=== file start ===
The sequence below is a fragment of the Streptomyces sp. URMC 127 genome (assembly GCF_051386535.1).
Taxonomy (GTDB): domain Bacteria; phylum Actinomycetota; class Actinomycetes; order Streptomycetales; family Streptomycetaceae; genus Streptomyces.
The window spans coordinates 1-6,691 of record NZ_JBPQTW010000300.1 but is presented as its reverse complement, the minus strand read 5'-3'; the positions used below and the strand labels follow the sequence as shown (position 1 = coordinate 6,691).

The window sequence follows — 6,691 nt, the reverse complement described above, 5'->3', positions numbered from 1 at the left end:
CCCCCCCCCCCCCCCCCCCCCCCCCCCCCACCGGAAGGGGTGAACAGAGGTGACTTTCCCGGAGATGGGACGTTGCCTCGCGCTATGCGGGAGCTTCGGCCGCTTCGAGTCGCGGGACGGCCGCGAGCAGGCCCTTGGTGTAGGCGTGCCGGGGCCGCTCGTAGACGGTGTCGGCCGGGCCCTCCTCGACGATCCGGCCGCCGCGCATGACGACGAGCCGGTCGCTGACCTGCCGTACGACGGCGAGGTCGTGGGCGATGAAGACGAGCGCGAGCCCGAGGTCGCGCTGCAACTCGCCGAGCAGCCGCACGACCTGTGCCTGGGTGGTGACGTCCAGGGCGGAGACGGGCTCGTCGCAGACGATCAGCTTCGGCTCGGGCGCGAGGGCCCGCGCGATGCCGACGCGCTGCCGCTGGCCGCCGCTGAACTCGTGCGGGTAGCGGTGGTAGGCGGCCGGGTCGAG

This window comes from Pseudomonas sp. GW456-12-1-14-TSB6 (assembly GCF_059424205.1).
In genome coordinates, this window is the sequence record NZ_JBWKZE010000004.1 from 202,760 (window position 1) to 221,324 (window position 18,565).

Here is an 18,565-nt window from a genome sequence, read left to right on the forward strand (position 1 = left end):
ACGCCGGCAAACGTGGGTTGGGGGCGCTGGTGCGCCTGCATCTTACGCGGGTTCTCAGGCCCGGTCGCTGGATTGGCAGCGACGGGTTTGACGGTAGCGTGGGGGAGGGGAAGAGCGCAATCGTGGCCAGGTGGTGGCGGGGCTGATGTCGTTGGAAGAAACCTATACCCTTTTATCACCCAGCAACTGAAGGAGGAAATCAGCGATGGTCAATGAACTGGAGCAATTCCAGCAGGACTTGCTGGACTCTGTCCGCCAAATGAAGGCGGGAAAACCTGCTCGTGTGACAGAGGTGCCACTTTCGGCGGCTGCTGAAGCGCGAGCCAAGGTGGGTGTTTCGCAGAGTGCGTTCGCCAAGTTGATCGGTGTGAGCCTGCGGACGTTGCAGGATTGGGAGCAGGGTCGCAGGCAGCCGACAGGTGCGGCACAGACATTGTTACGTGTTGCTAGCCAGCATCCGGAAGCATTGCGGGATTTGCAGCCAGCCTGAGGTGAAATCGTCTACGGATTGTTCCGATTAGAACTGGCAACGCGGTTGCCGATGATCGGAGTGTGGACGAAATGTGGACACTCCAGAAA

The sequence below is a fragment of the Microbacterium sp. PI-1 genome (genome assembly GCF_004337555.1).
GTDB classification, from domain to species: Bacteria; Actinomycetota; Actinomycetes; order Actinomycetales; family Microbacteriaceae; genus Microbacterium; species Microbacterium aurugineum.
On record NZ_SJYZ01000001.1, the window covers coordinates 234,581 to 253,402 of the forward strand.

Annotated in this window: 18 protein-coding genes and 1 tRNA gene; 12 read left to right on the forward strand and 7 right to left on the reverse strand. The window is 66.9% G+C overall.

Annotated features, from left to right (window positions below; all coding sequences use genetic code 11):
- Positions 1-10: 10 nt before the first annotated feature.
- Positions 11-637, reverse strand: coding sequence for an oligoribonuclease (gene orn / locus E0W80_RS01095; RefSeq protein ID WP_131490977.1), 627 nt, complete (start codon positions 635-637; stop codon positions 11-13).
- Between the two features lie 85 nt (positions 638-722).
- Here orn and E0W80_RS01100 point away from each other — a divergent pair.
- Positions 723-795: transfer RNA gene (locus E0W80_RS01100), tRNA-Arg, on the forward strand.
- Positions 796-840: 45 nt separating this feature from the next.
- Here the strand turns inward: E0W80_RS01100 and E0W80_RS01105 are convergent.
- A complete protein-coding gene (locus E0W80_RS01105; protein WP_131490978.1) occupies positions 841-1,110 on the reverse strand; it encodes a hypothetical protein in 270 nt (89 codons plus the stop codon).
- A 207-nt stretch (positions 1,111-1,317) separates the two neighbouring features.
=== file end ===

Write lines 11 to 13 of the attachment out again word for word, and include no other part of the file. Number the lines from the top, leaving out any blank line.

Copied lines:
GTDB classification, from domain to species: Bacteria; Actinomycetota; Actinomycetes; order Actinomycetales; family Microbacteriaceae; genus Microbacterium; species Microbacterium aurugineum.
On record NZ_SJYZ01000001.1, the window covers coordinates 234,581 to 253,402 of the forward strand.

Annotated in this window: 18 protein-coding genes and 1 tRNA gene; 12 read left to right on the forward strand and 7 right to left on the reverse strand. The window is 66.9% G+C overall.